The climate is changing, and this year held examples of it, including heat and drought conditions that triggered forest fires. The major fires were in western states and Canada, but Minnesota had a share of them too—closing our boundary waters and forests for several weeks.
The fires are now under control, and northern Minnesota campgrounds are open again. We decided to take advantage of the calm weather, see the fall colors, and maybe even see some northern lights. Of course because camping next to a beautiful lake is just an invitation to take nighttime pictures of the sky above it, I continued my time lapse lessons.
We found a campsite at Ninemile Lake. It is late in the season; the campground hosts are gone, and the campground is no longer full every day. Our site has a private path to the lake, which offered a full view to the west, and “half-views” to the north and south. There is also a boat launch at this campground, offering similar scenes.
I am always looking for reflecting lakes, and this was a wonderful find. With no wind, the lake reflected the opposite shore like a mirror, the surface only occasionally breaking when a fish gulped at a floating morsel. I was excited to set up my cameras. Maybe it would stay this way for a few more hours and I could capture stars, or maybe even the Milky Way, reflected in the lake!
Well, the conditions held. Once I got the cameras clicking, I could relax and enjoy a campfire with Poldi. I checked on the cameras every few hours to see how they were doing. I had installed anti-dew heating straps on the lenses but I did not know how much power they would need. I eventually came back to the cameras to find them stalled, having drained their external battery power supplies. They use more than I thought!
The temperature drops rapidly at night in the north woods, and Poldi was unprepared. She spent a long cold sleepless night in her summer-rated sleeping bag. The next day, she decided to execute plan-B: hiking and biking to enjoy the fall colors during the day, but spending the night in the warmth of her sister’s nearby home. I prepared to follow her, but… the weather forecast was for another night of calm clear skies! Knowing how rarely these conditions occur, she suggested I spend another night at the campsite, trying again to capture the reflected sky in the lake.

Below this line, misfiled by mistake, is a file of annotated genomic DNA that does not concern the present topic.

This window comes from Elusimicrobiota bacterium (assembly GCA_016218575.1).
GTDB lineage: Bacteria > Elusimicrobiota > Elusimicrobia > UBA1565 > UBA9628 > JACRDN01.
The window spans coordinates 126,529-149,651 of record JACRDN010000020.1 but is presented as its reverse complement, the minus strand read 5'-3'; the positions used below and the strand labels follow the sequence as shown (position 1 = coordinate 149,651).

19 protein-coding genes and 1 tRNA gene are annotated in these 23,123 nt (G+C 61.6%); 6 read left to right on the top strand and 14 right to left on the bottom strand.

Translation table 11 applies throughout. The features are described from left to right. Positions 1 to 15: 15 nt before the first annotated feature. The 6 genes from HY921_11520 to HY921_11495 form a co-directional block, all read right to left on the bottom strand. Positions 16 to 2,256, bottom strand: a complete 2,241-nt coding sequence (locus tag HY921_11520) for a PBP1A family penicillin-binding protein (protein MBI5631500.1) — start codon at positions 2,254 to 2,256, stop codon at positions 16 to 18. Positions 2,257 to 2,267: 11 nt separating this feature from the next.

I did exactly that, tending my cameras as before, but this time without her pleasant company. Dinner was a disaster (to be recovered from later). It seemed even colder than the night before, and sure enough, before night’s end, the temperature dropped below the dewpoint and the world filled with fog. I took down the cameras and slept.
The next morning, I reviewed the night’s frames and discovered that one of the cameras had failed. Somehow, I thought it was shooting a frame every 30 seconds, but in reality, it did that for only one minute. I got two frames. But they were dramatic frames of the Milky Way rising over and reflected by the lake!
I broke camp, once again thinking about the shot that got away.
I rejoined Poldi and her sister and made plans to return home after these beautiful days in the Arrowhead Region. But once again, the weather forecast was for calm winds and cloudless nights! How can this be? And once again, Poldi suggested taking advantage of the unusual condition and looking for a venue that would provide that southern view of the Milky Way. We did.
And so the third night of shooting commenced. I did not make it all the way through (the batteries didn’t last), but got enough frames to capture the feeling and add to my time lapse sequence depicting the night skies in Superior National Forest.
Doing this kind of photography is challenging. Challenging, but also fun, and sometimes rewarding. So many things have to go right, including that uncontrollable item, the weather. When the weather cooperates, I am glad to have a partner who recognizes it. When things go wrong, I may not end up with the photographic results I wished, but I still end up with a wonderful outdoor experience to savor and remember.